Opioids + Comorbidities = Trouble?

June 29, 2016

The increase in opioid prescribing for non-cancer pain has drawn attention to the corresponding increase in unintentional overdose deaths.

The increase in opioid prescribing for non-cancer pain has drawn attention to the corresponding increase in unintentional overdose deaths.

However, opioids also cause or exacerbate sleep-disordered breathing, boost the risk of adverse cardiovascular events, and cause adverse psychomotor, endocrine, gastrointestinal, and immunologic effects. Researchers have recently conducted limited population-based studies comparing opioid alternatives, such as analgesic anticonvulsants and low-dose cyclic antidepressants.

The Journal of the American Medical Association has published a study in its June 2016 issue that shows long-acting opioids increase all-cause mortality compared to non-opioid treatments for moderate to severe chronic non-cancer pain.

The researchers conducted a retrospective cohort study of Tennessee Medicaid patients with chronic non-cancer pain. Patients had moderate-to-severe chronic pain, and had been prescribed either long-acting opioids or alternative medications.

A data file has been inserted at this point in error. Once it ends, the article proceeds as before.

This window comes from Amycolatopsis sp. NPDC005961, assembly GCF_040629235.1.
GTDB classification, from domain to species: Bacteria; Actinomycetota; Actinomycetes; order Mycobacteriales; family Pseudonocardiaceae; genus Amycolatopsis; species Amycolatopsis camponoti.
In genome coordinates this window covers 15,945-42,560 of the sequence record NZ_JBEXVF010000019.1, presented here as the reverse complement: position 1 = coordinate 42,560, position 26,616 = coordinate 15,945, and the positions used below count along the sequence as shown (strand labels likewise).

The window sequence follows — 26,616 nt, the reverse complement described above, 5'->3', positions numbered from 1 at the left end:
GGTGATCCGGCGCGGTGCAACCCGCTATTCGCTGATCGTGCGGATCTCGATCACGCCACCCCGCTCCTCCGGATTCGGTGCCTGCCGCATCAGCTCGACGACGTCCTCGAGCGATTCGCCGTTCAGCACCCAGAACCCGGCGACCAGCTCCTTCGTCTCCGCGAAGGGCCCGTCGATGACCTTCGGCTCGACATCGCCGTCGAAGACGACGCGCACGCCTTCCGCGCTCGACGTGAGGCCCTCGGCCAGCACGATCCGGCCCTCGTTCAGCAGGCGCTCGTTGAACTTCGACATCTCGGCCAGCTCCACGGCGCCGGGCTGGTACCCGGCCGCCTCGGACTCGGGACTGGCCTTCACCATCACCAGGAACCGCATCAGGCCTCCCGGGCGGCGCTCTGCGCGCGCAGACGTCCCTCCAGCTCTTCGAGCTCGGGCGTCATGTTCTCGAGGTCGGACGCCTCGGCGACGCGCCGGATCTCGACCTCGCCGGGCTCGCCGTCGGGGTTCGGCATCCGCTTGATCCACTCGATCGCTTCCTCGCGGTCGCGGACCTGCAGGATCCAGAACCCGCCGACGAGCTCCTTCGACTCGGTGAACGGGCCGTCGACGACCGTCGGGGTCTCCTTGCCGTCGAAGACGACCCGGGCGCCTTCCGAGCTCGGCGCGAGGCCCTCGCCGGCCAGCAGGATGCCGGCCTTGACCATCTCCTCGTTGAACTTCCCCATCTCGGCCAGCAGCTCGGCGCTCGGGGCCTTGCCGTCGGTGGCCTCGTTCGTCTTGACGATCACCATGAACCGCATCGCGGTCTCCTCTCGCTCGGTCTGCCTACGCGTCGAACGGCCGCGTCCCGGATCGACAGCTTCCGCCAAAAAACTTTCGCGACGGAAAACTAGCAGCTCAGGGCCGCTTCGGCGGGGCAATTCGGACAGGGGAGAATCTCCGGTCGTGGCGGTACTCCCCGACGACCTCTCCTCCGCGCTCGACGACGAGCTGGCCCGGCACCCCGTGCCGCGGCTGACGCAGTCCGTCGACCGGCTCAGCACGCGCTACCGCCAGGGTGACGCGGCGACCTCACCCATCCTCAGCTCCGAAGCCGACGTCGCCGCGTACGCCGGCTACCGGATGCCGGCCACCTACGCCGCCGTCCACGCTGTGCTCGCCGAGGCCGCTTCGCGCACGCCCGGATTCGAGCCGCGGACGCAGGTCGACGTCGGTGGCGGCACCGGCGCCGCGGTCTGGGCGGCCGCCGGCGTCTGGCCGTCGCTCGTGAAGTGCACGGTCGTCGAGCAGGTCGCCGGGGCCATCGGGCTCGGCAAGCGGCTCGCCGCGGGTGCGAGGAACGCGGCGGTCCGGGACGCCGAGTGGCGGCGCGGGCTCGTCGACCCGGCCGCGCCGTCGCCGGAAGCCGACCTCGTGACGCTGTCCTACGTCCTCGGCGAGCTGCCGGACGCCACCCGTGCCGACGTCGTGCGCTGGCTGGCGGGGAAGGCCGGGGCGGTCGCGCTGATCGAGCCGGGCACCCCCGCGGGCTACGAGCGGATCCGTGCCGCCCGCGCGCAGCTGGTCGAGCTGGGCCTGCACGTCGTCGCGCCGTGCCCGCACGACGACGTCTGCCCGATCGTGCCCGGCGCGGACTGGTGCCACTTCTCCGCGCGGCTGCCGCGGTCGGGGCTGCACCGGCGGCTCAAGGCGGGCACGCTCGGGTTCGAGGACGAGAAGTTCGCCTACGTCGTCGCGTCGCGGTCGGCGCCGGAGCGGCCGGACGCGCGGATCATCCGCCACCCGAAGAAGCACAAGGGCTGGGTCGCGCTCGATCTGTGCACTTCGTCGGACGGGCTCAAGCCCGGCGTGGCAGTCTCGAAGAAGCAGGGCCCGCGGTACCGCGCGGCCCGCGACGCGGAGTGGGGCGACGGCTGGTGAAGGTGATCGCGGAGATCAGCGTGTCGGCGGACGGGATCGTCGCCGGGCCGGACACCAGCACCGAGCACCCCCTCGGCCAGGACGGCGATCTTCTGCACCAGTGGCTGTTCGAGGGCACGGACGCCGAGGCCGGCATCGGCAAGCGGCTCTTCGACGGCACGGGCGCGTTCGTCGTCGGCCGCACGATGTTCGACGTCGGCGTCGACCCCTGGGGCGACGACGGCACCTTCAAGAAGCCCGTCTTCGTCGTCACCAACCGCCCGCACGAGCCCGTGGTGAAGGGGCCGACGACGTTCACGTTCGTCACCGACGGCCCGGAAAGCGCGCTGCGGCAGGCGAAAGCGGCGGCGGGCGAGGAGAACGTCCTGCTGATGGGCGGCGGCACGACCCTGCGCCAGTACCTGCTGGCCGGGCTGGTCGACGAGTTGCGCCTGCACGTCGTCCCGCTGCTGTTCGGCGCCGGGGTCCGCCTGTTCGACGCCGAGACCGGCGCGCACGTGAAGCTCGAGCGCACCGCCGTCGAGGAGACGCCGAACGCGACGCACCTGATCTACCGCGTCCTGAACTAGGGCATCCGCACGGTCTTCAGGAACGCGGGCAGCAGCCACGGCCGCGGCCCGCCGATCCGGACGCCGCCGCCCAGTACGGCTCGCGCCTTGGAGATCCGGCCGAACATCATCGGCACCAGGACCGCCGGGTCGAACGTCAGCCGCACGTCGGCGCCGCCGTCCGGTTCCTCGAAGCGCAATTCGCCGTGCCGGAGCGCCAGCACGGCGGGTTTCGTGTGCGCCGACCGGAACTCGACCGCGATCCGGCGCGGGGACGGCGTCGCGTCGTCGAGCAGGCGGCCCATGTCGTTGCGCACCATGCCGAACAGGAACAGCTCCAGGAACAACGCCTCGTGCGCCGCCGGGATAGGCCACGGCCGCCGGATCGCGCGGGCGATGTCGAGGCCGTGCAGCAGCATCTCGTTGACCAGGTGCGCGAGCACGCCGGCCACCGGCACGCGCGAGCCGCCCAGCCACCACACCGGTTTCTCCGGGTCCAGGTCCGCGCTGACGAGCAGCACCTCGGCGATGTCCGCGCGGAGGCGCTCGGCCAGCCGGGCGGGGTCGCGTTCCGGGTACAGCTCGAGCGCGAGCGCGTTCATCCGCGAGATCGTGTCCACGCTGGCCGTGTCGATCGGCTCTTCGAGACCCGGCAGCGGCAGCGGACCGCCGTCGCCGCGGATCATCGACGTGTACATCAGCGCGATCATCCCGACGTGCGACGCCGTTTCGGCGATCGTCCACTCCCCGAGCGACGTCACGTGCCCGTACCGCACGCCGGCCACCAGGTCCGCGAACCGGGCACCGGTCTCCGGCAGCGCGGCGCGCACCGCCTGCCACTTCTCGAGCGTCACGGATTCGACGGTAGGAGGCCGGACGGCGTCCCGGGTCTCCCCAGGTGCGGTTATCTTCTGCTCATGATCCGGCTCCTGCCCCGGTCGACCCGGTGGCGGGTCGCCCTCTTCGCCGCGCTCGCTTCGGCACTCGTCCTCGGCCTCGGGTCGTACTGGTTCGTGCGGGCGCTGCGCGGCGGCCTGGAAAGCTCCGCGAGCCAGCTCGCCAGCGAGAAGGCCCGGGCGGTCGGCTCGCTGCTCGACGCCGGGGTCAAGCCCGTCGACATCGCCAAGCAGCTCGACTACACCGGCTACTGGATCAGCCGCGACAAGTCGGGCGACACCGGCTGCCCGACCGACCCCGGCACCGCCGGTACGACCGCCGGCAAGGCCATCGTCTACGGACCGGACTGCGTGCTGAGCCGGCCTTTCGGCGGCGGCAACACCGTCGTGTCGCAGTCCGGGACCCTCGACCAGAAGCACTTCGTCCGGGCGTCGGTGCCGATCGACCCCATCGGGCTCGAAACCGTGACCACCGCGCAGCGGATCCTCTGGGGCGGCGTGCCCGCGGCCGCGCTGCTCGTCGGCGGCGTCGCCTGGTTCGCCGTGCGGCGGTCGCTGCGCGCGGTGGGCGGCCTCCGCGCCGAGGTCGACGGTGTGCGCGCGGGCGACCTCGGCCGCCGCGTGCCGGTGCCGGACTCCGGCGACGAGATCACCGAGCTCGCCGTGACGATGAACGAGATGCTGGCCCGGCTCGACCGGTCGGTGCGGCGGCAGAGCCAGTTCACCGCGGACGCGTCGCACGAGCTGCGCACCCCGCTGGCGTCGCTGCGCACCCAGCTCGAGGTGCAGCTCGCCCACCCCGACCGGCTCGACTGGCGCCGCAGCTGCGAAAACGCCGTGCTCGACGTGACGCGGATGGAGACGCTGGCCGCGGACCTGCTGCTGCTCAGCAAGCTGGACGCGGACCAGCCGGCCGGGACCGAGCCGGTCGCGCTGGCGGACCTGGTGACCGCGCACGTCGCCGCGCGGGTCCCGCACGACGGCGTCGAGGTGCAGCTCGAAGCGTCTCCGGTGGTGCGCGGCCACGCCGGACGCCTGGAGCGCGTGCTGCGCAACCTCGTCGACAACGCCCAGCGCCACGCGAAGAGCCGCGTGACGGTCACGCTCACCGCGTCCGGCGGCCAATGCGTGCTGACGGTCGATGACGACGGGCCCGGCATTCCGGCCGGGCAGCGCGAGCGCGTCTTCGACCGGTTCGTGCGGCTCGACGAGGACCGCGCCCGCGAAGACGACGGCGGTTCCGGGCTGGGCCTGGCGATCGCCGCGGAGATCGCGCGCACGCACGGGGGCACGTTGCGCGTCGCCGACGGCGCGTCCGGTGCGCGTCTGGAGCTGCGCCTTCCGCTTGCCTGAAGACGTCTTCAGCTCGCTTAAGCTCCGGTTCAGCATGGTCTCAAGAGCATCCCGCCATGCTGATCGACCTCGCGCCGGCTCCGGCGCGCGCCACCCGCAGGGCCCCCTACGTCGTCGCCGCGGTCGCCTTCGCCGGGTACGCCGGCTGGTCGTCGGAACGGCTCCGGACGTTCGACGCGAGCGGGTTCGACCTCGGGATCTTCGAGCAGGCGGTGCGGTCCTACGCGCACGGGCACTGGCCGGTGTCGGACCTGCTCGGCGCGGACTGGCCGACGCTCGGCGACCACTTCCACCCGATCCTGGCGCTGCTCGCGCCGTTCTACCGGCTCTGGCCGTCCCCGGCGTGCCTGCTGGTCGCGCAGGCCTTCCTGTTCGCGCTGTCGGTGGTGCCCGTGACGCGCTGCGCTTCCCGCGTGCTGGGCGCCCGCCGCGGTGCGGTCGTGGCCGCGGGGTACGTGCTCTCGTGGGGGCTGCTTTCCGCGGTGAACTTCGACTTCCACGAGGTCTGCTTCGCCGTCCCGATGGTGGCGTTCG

Patients treated with long-acting opioid were 64% more likely to die than matched patients who were treated with other options. This coincides with an additional 69 deaths per 10,000 patient-years. More than two-thirds of these excess deaths were not overdose-related.

Most of the non-overdose deaths were cardiovascular in character, and respiratory depression and sleep-disordered breathing compound cardiovascular risk.

Misclassification of cause of death on death certificates may have biased the results. This also raises suspicion that other studies may have underestimated the risk of opioids. Overdose risk was artificially low in this study because the researchers excluded patients with a history of drug abuse.

As such the authors concluded, long-acting opioids increase all-cause mortality, including non-overdose related deaths, compared to anticonvulsants and cyclic antidepressants. Furthermore, providers should consider the excess risk of death when weighing the benefits and harms of treatments.